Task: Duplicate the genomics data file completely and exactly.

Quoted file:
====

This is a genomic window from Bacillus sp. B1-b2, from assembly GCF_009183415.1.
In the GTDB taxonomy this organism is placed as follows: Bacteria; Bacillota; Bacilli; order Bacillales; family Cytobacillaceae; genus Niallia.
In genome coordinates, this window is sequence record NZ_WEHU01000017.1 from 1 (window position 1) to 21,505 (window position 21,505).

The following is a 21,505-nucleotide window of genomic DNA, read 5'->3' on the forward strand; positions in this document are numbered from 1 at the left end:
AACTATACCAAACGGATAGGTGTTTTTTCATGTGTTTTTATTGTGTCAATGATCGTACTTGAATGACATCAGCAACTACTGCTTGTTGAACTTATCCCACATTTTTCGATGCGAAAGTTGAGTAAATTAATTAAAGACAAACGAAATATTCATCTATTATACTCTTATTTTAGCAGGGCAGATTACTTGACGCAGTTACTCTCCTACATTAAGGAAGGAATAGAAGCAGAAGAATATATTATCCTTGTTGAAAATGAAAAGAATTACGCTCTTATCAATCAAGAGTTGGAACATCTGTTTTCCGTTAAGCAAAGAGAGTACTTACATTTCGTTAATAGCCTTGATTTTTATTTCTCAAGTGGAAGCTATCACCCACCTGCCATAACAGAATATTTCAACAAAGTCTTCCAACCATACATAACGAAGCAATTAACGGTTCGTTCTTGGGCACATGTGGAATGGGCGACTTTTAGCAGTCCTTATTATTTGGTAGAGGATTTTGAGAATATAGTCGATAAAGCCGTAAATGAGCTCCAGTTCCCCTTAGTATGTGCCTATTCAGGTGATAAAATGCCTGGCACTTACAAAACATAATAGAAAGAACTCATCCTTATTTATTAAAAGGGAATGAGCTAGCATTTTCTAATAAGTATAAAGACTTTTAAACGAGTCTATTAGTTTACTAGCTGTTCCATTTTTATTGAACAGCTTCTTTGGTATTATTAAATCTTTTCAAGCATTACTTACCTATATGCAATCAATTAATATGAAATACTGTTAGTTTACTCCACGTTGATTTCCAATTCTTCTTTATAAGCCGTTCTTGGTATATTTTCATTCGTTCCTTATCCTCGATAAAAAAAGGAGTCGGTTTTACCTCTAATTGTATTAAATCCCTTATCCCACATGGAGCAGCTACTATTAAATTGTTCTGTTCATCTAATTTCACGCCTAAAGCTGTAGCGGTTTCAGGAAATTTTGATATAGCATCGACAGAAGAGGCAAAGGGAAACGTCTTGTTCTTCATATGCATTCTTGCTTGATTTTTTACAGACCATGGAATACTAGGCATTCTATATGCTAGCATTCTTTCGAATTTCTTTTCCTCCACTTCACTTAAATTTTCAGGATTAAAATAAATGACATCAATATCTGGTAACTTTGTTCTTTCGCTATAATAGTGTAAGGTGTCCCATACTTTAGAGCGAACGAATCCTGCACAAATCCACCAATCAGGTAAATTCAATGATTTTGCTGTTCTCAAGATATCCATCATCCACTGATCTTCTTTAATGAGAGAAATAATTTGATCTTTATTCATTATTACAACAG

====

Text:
This is a genomic window from Bacillus sp. B1-b2, from assembly GCF_009183415.1.
In the GTDB taxonomy this organism is placed as follows: Bacteria; Bacillota; Bacilli; order Bacillales; family Cytobacillaceae; genus Niallia.
In genome coordinates, this window is sequence record NZ_WEHU01000017.1 from 1 (window position 1) to 21,505 (window position 21,505).

The following is a 21,505-nucleotide window of genomic DNA, read 5'->3' on the forward strand; positions in this document are numbered from 1 at the left end:
AACTATACCAAACGGATAGGTGTTTTTTCATGTGTTTTTATTGTGTCAATGATCGTACTTGAATGACATCAGCAACTACTGCTTGTTGAACTTATCCCACATTTTTCGATGCGAAAGTTGAGTAAATTAATTAAAGACAAACGAAATATTCATCTATTATACTCTTATTTTAGCAGGGCAGATTACTTGACGCAGTTACTCTCCTACATTAAGGAAGGAATAGAAGCAGAAGAATATATTATCCTTGTTGAAAATGAAAAGAATTACGCTCTTATCAATCAAGAGTTGGAACATCTGTTTTCCGTTAAGCAAAGAGAGTACTTACATTTCGTTAATAGCCTTGATTTTTATTTCTCAAGTGGAAGCTATCACCCACCTGCCATAACAGAATATTTCAACAAAGTCTTCCAACCATACATAACGAAGCAATTAACGGTTCGTTCTTGGGCACATGTGGAATGGGCGACTTTTAGCAGTCCTTATTATTTGGTAGAGGATTTTGAGAATATAGTCGATAAAGCCGTAAATGAGCTCCAGTTCCCCTTAGTATGTGCCTATTCAGGTGATAAAATGCCTGGCACTTACAAAACATAATAGAAAGAACTCATCCTTATTTATTAAAAGGGAATGAGCTAGCATTTTCTAATAAGTATAAAGACTTTTAAACGAGTCTATTAGTTTACTAGCTGTTCCATTTTTATTGAACAGCTTCTTTGGTATTATTAAATCTTTTCAAGCATTACTTACCTATATGCAATCAATTAATATGAAATACTGTTAGTTTACTCCACGTTGATTTCCAATTCTTCTTTATAAGCCGTTCTTGGTATATTTTCATTCGTTCCTTATCCTCGATAAAAAAAGGAGTCGGTTTTACCTCTAATTGTATTAAATCCCTTATCCCACATGGAGCAGCTACTATTAAATTGTTCTGTTCATCTAATTTCACGCCTAAAGCTGTAGCGGTTTCAGGAAATTTTGATATAGCATCGACAGAAGAGGCAAAGGGAAACGTCTTGTTCTTCATATGCATTCTTGCTTGATTTTTTACAGACCATGGAATACTAGGCATTCTATATGCTAGCATTCTTTCGAATTTCTTTTCCTCCACTTCACTTAAATTTTCAGGATTAAAATAAATGACATCAATATCTGGTAACTTTGTTCTTTCGCTATAATAGTGTAAGGTGTCCCATACTTTAGAGCGAACGAATCCTGCACAAATCCACCAATCAGGTAAATTCAATGATTTTGCTGTTCTCAAGATATCCATCATCCACTGATCTTCTTTAATGAGAGAAATAATTTGATCTTTATTCATTATTACAACAG